As Ilyasova nears return, should he start for Hawks over Babbitt?

Ersan Ilyasova (right) guarding Paul Millsap, his predecessor as Hawks starting power forward. (Photo by Kevin C. Cox/Getty Images)

Ersan Ilyasova is likely to play against the Kings on Wednesday after missing 10 games, including the past eight, with a knee injury. The Hawks upgraded Ilyasova from “out” to “probable” on the injury list, and his pending return means coach Mike Budenholzer has a decision to make.

Will Budenholzer keep Luke Babbitt in the starting lineup, or will Ilyasova regain the role he had for the first four games of the season? The answer likely will come at shootaround later today. Like so many things with the Hawks, your preference may depend on your perspective about the team and organizational goals.

If you think Hawks should do everything they can to win, then Babbitt probably is your guy. If you are looking ahead to potential trades, then getting Ilyasova as many minutes as possible probably is ideal because he’s the more proven NBA player of the two and is likely to attract more interest on the trade market if he can be healthy and productive.

Babbitt became the starter by default once Mike Muscala followed Ilyasova to the injured list and Budenholzer decided John Collins would get nearly all of his minutes at center.  I think Babbitt has been pretty good in his new role (relatively speaking). In five games a starter (155 minutes) Babbitt has scored 12 points per 36 minutes with a 59.76 effective field-goal percentage that includes 13-for-27 shooting on threes (48 percent).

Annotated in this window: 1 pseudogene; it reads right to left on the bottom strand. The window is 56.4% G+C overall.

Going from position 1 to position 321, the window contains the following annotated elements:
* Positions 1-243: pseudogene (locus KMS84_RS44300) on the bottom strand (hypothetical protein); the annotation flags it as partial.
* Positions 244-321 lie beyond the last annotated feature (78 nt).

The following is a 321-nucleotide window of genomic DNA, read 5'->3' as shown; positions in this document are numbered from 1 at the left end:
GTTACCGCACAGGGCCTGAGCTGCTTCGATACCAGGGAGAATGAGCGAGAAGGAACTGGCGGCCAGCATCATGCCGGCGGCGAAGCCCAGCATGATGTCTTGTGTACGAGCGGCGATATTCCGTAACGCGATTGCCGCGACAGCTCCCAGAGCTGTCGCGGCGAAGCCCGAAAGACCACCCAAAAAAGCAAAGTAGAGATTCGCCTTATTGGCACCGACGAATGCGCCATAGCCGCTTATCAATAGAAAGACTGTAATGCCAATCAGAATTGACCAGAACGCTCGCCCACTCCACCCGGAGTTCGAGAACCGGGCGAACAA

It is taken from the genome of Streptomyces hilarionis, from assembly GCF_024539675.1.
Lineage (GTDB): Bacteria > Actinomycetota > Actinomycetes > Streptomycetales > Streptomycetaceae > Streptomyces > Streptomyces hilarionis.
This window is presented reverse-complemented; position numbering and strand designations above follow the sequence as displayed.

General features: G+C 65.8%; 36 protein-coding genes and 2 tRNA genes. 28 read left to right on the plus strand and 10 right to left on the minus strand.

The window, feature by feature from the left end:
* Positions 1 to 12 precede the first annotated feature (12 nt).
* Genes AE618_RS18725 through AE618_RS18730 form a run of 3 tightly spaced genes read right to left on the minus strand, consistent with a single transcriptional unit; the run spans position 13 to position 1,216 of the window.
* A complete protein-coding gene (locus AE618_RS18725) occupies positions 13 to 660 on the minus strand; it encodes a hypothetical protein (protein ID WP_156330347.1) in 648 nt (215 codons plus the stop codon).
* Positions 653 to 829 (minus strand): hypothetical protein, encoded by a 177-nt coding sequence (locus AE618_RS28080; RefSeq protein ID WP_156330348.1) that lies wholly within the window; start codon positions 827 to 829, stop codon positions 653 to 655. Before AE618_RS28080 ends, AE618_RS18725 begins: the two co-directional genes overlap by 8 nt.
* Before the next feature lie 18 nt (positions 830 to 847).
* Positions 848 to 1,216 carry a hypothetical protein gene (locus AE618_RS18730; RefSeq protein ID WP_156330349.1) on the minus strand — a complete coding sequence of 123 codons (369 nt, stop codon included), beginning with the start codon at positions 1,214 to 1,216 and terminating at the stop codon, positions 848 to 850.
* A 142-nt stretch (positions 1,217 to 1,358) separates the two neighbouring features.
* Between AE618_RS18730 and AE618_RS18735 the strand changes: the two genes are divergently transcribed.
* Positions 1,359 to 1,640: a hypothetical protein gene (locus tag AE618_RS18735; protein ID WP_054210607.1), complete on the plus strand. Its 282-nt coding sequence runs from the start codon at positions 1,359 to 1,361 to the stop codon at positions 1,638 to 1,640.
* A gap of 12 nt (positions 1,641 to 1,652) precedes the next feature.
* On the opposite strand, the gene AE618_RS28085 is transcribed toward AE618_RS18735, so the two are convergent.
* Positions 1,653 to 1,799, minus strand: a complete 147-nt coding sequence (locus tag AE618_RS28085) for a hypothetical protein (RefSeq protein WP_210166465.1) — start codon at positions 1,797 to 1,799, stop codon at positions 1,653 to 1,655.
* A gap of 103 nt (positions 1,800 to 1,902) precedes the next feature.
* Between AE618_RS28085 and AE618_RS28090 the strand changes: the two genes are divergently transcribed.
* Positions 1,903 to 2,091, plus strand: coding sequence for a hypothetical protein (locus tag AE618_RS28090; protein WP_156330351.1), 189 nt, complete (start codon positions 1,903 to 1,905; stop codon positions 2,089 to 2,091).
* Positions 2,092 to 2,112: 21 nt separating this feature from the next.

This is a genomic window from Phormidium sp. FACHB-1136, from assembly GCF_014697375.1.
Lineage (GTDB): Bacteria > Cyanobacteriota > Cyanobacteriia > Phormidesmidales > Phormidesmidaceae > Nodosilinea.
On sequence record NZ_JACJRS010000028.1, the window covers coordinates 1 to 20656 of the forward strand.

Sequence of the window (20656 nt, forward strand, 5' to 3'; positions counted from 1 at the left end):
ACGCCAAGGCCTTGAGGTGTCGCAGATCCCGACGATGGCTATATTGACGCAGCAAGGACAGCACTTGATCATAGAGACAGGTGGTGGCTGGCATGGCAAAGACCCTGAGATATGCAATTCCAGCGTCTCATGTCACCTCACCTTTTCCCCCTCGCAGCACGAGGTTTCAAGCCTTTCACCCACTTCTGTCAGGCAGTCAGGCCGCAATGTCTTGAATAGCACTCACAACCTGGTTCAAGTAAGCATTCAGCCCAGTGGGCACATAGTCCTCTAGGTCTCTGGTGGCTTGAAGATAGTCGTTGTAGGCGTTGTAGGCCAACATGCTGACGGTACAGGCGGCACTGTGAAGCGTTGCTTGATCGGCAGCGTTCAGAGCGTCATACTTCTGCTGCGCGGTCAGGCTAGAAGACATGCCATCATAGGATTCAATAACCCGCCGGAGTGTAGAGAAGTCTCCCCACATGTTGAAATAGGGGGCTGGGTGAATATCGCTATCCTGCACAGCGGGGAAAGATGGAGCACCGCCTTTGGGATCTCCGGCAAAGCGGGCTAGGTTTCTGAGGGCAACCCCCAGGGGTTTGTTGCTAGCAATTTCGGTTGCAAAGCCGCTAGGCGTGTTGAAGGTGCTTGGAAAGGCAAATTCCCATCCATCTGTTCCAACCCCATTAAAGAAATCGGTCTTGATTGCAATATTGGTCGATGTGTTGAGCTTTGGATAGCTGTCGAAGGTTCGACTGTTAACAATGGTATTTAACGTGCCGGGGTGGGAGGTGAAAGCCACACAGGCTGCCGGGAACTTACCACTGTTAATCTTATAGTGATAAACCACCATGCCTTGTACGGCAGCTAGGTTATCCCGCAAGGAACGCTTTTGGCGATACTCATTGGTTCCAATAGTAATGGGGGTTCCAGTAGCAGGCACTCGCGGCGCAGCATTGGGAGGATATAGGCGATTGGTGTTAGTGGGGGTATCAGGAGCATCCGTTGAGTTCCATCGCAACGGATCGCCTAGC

Babbitt’s -3.4 net rating per 100 possessions over 292 total minutes is third-best among the team’s regulars, and his 62.8 effective field goal percentage is tops among Hawks rotation players. Babbitt’s history suggests that he should remain an efficient, low-usage offensive player, and his stint with the Heat last season showed that he can be part of a good defensive group.

Ilyasova didn’t play well over the first four games, especially offensively, though Budenholzer lauded him for his defensive grit. Ilyasova showed signs of wearing down while playing career-high minutes last season but he’s been a solid rotation player for a long time so the expectation is that he will get better. If he does, Ilyasova’s longer and better track record means there’s likely to be more trade interest in him than Babbitt.

If your outlook on the Hawks is cynical (or existential), you may think that it doesn’t matter much in either the little or big picture whether Ilyasova or Babbitt starts. The Hawks can ride with Ilyasova as the starter because the difference between his production and Babbitt’s is not the kind of thing that much concerns a rebuilding team. But based solely on winning games now, I’d say Babbitt is the better choice as starter.

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